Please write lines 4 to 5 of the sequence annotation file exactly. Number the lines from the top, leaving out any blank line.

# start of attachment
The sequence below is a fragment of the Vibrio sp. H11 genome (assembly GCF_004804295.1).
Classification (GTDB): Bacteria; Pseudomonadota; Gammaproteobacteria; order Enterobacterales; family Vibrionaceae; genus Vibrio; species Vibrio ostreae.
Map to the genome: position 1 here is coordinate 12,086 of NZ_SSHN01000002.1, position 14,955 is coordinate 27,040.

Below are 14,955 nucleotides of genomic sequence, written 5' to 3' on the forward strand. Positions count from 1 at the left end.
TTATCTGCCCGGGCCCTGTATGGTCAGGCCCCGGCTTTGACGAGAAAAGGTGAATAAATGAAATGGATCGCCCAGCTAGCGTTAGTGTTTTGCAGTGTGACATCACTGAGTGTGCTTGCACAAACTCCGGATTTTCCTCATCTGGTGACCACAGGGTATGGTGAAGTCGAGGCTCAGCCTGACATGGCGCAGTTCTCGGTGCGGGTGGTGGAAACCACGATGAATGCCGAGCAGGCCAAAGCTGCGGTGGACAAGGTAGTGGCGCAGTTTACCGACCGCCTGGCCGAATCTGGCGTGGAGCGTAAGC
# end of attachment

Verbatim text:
Below are 14,955 nucleotides of genomic sequence, written 5' to 3' on the forward strand. Positions count from 1 at the left end.
TTATCTGCCCGGGCCCTGTATGGTCAGGCCCCGGCTTTGACGAGAAAAGGTGAATAAATGAAATGGATCGCCCAGCTAGCGTTAGTGTTTTGCAGTGTGACATCACTGAGTGTGCTTGCACAAACTCCGGATTTTCCTCATCTGGTGACCACAGGGTATGGTGAAGTCGAGGCTCAGCCTGACATGGCGCAGTTCTCGGTGCGGGTGGTGGAAACCACGATGAATGCCGAGCAGGCCAAAGCTGCGGTGGACAAGGTAGTGGCGCAGTTTACCGACCGCCTGGCCGAATCTGGCGTGGAGCGTAAGC